Simple Steps To Improve The Safety Of Your Home.
You finally sit down to relax. You have vacuumed the living room, clothes are washed and put away, and dinner is in the oven. It’s calm and quiet–almost too quiet. Suddenly you hear a flush and run to the bathroom, and there’s your sweet toddler flushing their teddy bear or action figures down the toilet. Now, if you had baby proofed your bathroom, this wouldn’t be an issue for you or your wallet. At A&R, we love helping our customers. However, there are some preemptive measures you can take to make your life a little easier and a lot less stressful.
Consider babyproofing all bathroom doors.
Get into a routine of always shutting the bathroom door behind you. Besides the toilet, the bathroom is full of things that could harm your children, such as cleaning products and small objects they could ingest. If they are tall enough to reach the door, baby proofing the door would be an excellent option for your growing family. Baby proofing the bathroom doors is the first step to making your house safe for younger children, but you can’t stop there.
Baby proof your toilet by securing the lid.
Proofing your toilet is not only for your wallet’s sake but also for your child’s safety. CSPS reported that 16 toddlers drowned in toilets between 1996 and 1999. In 2012, there were another two reported deaths and one injury involving a toilet. Securing your toilet lid is another optional precaution to keep your child out of harm’s way.
Not all toilet bowls are the same size and shape. Manufacturers often have suggestions and guides to help their customers make a decision. However, they are not always accurate. One of the best methods is purchasing a multi-purpose latch; the soft plastic is flexible and bends to perfectly fit your toilet–saving you another trip to the store.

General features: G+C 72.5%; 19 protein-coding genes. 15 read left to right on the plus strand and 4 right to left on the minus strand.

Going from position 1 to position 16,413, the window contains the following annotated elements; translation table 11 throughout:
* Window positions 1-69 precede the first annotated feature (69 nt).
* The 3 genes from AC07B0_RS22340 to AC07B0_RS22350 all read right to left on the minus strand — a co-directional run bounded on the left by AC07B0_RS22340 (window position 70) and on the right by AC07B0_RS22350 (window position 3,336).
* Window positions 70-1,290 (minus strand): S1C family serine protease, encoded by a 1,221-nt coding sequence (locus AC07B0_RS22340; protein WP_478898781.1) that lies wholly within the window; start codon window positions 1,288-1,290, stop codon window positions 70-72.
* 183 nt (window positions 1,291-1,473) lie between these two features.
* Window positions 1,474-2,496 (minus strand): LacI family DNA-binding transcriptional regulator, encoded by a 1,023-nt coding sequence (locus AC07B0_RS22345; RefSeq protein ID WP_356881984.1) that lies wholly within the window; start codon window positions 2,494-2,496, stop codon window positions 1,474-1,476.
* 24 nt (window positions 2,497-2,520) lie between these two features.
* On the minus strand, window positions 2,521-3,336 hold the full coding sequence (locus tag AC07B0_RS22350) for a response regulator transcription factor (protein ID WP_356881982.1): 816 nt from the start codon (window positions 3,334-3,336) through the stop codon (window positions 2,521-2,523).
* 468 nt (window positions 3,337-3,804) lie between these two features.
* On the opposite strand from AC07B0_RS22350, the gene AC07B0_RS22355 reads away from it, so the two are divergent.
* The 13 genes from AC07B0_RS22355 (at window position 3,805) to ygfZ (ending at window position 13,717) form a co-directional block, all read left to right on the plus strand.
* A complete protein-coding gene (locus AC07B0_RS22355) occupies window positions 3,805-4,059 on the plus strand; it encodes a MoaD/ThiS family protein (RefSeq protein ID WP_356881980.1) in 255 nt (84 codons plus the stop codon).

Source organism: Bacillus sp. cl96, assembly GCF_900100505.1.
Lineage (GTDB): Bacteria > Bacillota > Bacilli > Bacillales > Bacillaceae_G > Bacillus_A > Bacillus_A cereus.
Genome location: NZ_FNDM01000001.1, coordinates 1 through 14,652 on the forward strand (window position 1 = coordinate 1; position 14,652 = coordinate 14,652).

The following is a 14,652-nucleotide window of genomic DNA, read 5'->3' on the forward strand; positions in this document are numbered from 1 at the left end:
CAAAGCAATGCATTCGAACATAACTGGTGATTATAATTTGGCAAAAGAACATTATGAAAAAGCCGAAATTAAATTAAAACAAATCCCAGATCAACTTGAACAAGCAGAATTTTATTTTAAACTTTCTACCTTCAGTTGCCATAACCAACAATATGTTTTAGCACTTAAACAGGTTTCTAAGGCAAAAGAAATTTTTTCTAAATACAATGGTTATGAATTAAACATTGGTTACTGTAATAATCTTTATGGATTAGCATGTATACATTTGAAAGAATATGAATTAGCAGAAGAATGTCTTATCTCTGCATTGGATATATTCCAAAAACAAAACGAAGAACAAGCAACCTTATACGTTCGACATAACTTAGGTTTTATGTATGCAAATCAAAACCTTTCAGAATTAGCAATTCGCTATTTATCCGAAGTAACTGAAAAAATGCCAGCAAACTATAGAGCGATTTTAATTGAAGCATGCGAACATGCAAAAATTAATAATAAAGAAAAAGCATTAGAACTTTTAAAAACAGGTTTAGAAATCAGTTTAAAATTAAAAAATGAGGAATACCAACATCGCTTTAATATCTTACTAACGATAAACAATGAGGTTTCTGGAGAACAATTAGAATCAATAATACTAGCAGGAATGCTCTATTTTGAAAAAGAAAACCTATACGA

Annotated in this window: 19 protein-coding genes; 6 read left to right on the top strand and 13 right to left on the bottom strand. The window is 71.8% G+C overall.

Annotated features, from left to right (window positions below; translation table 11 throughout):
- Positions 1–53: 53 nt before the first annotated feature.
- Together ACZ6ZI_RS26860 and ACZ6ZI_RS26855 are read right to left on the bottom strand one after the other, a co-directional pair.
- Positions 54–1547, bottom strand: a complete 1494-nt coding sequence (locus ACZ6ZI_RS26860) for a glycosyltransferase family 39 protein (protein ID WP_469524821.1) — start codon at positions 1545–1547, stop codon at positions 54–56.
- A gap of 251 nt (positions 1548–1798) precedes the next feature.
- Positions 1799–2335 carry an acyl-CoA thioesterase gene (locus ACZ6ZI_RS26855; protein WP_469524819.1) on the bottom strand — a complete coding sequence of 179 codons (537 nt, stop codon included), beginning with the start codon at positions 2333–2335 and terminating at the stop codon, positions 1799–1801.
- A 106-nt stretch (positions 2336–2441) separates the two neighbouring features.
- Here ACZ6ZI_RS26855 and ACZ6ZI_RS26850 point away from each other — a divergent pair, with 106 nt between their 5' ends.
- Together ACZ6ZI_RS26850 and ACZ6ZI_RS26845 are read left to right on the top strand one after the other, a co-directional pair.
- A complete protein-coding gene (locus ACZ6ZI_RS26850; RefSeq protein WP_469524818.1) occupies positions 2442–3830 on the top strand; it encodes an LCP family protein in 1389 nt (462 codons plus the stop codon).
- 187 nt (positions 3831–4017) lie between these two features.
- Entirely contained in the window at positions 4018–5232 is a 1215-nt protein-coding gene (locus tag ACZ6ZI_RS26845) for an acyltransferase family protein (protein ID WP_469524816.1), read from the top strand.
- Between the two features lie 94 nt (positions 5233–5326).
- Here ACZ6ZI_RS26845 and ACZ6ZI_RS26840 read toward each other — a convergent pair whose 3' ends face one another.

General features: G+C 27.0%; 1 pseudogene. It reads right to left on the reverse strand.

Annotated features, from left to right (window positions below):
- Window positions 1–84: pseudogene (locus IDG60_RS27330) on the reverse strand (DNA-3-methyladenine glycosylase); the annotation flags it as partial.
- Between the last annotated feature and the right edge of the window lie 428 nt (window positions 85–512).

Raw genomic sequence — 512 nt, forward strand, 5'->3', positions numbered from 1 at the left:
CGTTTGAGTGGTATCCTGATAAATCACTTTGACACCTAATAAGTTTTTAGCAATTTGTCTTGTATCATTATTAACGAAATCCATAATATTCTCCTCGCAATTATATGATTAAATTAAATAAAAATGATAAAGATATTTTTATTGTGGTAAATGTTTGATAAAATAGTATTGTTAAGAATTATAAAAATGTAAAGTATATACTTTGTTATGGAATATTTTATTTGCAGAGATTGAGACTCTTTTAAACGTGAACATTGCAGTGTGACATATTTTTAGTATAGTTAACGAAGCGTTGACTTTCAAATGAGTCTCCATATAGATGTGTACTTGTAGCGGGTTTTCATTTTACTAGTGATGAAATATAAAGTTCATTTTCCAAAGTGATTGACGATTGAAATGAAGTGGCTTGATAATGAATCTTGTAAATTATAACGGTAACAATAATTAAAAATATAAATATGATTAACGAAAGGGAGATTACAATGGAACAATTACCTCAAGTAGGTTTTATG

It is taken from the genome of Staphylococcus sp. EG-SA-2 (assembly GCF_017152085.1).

Stowaway dangerous bathroom items.
Many everyday grooming items pose a threat to curious toddlers. Anything a child could put in their mouth and choke on, like nail clippers and tweezers, cannot be left out for a child to grab. Any razor or scissor also needs to be kept out of reach or in a child-proofed cabinet. Don’t forget about items toddlers could ingest accidentally like medicines, vitamins, soaps. A good rule of thumb: stow away anything that isn’t a textile in a child-resistant cabinet.
Practice water safety.
Young children can drown in water only an inch deep, so never leave standing water out or children in the bath unattended, even if it’s for just a second. Additionally, hot water is a potential danger most parents don’t anticipate. To prevent scalding burns, set the water heater thermostat to below 120 degrees Fahrenheit. That way, even if your child accidentally turns on a hot water fixture, they’re unlikely to be burned.
Watch out for electricity.
Install Ground Fault Circuit Interrupters (GFCI) in places where water might come into contact with electricity, like the bathroom and the kitchen. They prevent someone from being electrocuted by cutting off the power as soon as the GFCI“senses” a difference in electricity outflow and inflow. GFCI save lives by preventing shock in case of an electrical wiring issue, bathroom flood or another water-related incident near an outlet. In addition to installing GFCI, prevent electrical grooming tools from getting near water and stow them away from children.